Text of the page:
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If you're like Martin and I and you absolutely love property,
it can be difficult to switch off, even in today's market conditions.
Whether you see your dream home on holiday, while walking round town
or in an estate agent's window, you're never short of stimulation.
But one place that can really get your pulse racing
is in the auction room!
When it comes to buying property, everyone has different requirements,
whether it's a new home or a house you want to rent out.
That's right. For most, location is key.
For others, it's about the character
and for the rest it's about how much money it can generate.
Let's find out what inspired our buyers on today's show.
It may not look much, but this house in Dorset is full of surprises!
But where it gets really exciting...is there.
I'll be on Portobello Road, London,
to check out some groovy '70s decor.
This harks back from that era, too.
A serving hatch. I love that!
And when this cottage in Newquay sold at auction in 2005,
it wasn't everything it was cracked up to be.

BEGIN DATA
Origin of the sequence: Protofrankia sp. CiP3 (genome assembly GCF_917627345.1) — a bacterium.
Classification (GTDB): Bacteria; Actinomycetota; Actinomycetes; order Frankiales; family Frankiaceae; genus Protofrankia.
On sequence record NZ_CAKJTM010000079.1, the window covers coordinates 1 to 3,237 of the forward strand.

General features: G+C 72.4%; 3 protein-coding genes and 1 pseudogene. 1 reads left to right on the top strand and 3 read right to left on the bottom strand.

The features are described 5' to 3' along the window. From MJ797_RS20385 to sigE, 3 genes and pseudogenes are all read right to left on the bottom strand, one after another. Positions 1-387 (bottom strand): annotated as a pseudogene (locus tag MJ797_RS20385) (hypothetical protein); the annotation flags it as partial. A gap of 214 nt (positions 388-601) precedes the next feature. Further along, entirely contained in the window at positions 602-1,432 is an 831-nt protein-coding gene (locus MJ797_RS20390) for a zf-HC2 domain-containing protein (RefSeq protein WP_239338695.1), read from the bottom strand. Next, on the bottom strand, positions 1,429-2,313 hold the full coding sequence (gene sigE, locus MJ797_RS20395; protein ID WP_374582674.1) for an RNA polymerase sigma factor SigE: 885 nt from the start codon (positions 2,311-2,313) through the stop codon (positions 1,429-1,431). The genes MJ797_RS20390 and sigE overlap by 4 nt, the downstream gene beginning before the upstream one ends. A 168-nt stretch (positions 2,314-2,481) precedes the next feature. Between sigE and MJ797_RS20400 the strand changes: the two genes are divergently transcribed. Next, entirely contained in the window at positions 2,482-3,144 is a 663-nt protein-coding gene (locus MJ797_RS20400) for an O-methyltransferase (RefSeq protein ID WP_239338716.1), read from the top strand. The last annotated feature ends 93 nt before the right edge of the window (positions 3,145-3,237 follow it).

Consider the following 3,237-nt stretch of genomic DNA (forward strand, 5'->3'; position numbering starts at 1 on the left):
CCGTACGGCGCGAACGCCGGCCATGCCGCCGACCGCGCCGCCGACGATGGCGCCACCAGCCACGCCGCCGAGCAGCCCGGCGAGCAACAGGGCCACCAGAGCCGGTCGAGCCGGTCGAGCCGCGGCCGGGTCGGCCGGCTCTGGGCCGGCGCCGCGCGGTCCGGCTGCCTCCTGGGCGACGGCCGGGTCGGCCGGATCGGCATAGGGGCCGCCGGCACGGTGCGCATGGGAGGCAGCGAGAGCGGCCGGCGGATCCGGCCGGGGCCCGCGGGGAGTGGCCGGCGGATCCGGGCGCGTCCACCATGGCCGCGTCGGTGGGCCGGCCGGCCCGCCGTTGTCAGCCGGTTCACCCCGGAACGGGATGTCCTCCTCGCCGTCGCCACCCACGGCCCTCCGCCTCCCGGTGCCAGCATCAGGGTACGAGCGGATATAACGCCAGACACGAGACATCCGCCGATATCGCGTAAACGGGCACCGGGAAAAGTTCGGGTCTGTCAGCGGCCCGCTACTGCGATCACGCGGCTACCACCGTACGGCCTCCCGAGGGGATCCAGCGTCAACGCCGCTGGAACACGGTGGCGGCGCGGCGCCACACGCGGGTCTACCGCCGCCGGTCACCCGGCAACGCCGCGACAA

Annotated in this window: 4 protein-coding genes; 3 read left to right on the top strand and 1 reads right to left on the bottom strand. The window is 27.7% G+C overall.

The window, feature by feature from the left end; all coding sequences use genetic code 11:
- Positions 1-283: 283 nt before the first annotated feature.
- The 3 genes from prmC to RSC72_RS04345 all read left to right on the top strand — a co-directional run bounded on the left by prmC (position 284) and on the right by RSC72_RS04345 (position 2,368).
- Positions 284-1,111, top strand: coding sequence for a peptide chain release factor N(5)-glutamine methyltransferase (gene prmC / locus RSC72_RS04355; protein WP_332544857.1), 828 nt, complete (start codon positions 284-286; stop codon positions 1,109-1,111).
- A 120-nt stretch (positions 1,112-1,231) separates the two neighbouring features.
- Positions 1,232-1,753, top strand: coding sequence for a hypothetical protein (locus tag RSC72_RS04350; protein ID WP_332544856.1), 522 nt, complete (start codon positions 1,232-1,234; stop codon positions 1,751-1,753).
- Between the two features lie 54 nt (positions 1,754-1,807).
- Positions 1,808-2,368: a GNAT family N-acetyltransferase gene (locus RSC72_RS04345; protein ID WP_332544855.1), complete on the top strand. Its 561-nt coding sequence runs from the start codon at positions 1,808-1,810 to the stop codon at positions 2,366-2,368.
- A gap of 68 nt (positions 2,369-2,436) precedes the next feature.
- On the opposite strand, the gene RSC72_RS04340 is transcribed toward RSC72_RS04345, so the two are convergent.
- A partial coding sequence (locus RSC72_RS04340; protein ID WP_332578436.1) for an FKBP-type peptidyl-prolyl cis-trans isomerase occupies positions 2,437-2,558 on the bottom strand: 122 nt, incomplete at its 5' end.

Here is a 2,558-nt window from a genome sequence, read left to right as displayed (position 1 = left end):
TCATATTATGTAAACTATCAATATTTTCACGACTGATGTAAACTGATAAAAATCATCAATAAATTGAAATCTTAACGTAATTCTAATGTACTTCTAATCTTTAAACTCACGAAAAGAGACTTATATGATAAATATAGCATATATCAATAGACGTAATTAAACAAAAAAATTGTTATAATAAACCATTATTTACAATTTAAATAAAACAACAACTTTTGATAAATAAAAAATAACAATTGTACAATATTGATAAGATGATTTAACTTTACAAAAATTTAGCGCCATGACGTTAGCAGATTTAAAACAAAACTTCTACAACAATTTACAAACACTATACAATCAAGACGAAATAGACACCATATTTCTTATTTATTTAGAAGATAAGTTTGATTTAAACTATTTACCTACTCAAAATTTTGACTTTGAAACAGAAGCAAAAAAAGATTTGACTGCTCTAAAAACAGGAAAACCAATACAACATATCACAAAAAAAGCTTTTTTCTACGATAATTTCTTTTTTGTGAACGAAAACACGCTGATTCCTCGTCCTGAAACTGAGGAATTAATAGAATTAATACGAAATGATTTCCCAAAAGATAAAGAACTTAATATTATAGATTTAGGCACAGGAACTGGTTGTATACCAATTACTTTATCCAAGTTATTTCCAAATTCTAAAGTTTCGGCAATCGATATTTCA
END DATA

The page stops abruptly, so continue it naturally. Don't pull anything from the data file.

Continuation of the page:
Catch up with it later to see its transformation.
All these properties have been sold at auction.
We find out who bought them
and for how much, when they went under the hammer!
I'm in historical Sherborne in Dorset. It is a lovely place.
That is the abbey.
Founded around AD 700, the abbey has developed from a Saxon cathedral
into one of the most beautiful parish churches in England.
For many, it's one of the showpiece attractions of Dorset
and our destination of Sherborne is simply magnificent.
Just a few minutes' walk away, this is the house.
Three bedrooms, guide price 100,000 quid. Sounds pretty good.
First impressions are pretty favourable, too.
The roof looks a bit shot, and the windows need an overhaul,
but I do love that stained glass around the door.
The original brickwork is in a healthy state and thankfully,
it's not been painted over.
So this house has the makings of a very good property indeed.
Ooh, that's a nice start. Love the floor.
That would be beautiful.
It'll take a bit of cleaning, but it's definitely worth doing.
Nice entrance hall. We like that.
Interesting new balustrade. Bit unusual.
But that's more original. Floorboards to die for. Fantastic.
And an old original fireplace which is pretty.
That's the front sitting room. Rear sitting room there.
New plaster, which is good to see.
Floorboards in great condition.
So all looking good. What is really nice is lots of original features
like these doors. The original doors.
Somebody's stripped them back, though.
They fit perfectly, so that is good to see.
Through to the kitchen. Not massive in size.
I think you could do something with it, with a bit of imagination.
Again, I don't know quite what's going on here.
There's paint, looks like it's been recently used paint,